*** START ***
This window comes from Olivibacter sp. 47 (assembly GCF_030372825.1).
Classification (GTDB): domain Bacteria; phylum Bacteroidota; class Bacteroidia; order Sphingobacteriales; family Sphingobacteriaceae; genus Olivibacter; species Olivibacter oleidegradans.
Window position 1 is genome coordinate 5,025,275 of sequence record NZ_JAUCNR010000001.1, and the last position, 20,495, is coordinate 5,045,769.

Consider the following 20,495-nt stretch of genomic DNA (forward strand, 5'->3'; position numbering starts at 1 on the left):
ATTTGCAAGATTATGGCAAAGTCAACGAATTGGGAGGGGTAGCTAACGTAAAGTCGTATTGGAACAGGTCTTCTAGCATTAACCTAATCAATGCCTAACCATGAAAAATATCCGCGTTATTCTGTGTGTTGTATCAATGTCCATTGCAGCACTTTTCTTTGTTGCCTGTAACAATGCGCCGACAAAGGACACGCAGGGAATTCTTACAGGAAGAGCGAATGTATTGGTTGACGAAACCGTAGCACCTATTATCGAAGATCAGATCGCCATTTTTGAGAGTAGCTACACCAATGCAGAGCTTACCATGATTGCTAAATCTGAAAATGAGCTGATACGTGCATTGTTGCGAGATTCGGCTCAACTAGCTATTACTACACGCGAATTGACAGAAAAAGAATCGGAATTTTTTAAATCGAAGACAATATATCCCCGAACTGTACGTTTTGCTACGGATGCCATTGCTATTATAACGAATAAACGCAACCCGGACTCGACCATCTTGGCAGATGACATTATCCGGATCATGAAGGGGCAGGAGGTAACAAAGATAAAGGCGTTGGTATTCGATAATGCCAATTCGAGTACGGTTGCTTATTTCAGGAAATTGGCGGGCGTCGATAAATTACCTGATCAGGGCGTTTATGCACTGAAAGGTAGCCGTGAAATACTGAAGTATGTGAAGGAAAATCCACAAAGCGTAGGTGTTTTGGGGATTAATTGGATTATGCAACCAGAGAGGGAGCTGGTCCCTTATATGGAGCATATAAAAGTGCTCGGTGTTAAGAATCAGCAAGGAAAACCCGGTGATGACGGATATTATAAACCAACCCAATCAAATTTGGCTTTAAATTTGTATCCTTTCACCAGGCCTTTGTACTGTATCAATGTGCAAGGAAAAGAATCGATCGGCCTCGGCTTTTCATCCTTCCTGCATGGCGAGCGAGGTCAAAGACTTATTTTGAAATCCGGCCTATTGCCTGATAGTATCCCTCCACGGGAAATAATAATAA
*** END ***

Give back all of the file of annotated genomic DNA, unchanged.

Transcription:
This window comes from Olivibacter sp. 47 (assembly GCF_030372825.1).
Classification (GTDB): domain Bacteria; phylum Bacteroidota; class Bacteroidia; order Sphingobacteriales; family Sphingobacteriaceae; genus Olivibacter; species Olivibacter oleidegradans.
Window position 1 is genome coordinate 5,025,275 of sequence record NZ_JAUCNR010000001.1, and the last position, 20,495, is coordinate 5,045,769.

Consider the following 20,495-nt stretch of genomic DNA (forward strand, 5'->3'; position numbering starts at 1 on the left):
ATTTGCAAGATTATGGCAAAGTCAACGAATTGGGAGGGGTAGCTAACGTAAAGTCGTATTGGAACAGGTCTTCTAGCATTAACCTAATCAATGCCTAACCATGAAAAATATCCGCGTTATTCTGTGTGTTGTATCAATGTCCATTGCAGCACTTTTCTTTGTTGCCTGTAACAATGCGCCGACAAAGGACACGCAGGGAATTCTTACAGGAAGAGCGAATGTATTGGTTGACGAAACCGTAGCACCTATTATCGAAGATCAGATCGCCATTTTTGAGAGTAGCTACACCAATGCAGAGCTTACCATGATTGCTAAATCTGAAAATGAGCTGATACGTGCATTGTTGCGAGATTCGGCTCAACTAGCTATTACTACACGCGAATTGACAGAAAAAGAATCGGAATTTTTTAAATCGAAGACAATATATCCCCGAACTGTACGTTTTGCTACGGATGCCATTGCTATTATAACGAATAAACGCAACCCGGACTCGACCATCTTGGCAGATGACATTATCCGGATCATGAAGGGGCAGGAGGTAACAAAGATAAAGGCGTTGGTATTCGATAATGCCAATTCGAGTACGGTTGCTTATTTCAGGAAATTGGCGGGCGTCGATAAATTACCTGATCAGGGCGTTTATGCACTGAAAGGTAGCCGTGAAATACTGAAGTATGTGAAGGAAAATCCACAAAGCGTAGGTGTTTTGGGGATTAATTGGATTATGCAACCAGAGAGGGAGCTGGTCCCTTATATGGAGCATATAAAAGTGCTCGGTGTTAAGAATCAGCAAGGAAAACCCGGTGATGACGGATATTATAAACCAACCCAATCAAATTTGGCTTTAAATTTGTATCCTTTCACCAGGCCTTTGTACTGTATCAATGTGCAAGGAAAAGAATCGATCGGCCTCGGCTTTTCATCCTTCCTGCATGGCGAGCGAGGTCAAAGACTTATTTTGAAATCCGGCCTATTGCCTGATAGTATCCCTCCACGGGAAATAATAATAA